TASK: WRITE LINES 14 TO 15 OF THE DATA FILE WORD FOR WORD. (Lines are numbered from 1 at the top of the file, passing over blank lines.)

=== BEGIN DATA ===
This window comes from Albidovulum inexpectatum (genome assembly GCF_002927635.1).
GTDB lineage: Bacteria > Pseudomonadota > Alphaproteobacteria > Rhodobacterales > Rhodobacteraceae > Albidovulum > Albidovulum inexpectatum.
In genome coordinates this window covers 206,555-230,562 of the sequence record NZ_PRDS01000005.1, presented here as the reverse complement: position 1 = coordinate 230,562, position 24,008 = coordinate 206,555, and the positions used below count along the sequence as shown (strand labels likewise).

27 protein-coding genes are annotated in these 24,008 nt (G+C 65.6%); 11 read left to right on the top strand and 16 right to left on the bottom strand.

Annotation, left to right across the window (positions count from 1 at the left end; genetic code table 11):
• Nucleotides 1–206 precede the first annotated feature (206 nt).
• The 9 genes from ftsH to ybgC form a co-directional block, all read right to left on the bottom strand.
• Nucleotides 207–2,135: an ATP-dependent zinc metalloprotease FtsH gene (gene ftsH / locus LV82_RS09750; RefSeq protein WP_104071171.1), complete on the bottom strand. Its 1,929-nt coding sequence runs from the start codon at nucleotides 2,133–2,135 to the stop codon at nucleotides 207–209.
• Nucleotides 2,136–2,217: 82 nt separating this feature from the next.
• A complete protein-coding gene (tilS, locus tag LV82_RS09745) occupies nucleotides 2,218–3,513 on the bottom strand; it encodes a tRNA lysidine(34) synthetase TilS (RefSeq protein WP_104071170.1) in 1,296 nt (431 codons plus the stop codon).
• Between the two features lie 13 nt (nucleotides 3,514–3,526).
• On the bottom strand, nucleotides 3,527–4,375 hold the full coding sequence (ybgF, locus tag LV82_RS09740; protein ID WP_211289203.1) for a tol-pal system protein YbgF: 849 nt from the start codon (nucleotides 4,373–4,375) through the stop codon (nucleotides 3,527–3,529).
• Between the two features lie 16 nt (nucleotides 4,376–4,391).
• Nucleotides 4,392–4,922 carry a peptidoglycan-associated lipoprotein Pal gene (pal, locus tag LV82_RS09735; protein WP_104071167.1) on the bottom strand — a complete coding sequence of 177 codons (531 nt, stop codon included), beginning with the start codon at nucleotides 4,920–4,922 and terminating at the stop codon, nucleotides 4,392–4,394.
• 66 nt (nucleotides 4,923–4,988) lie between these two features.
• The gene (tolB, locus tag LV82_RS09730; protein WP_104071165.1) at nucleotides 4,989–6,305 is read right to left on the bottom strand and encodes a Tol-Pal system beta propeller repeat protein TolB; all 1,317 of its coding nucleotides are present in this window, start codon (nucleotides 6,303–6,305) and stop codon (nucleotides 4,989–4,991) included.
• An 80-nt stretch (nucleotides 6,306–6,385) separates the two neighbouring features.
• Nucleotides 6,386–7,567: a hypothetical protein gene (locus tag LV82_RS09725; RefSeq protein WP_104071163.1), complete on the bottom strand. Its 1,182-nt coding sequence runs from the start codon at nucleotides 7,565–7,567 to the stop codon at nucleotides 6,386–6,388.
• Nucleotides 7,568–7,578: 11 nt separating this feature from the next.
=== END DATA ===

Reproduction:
• Nucleotides 4,392–4,922 carry a peptidoglycan-associated lipoprotein Pal gene (pal, locus tag LV82_RS09735; protein WP_104071167.1) on the bottom strand — a complete coding sequence of 177 codons (531 nt, stop codon included), beginning with the start codon at nucleotides 4,920–4,922 and terminating at the stop codon, nucleotides 4,392–4,394.
• 66 nt (nucleotides 4,923–4,988) lie between these two features.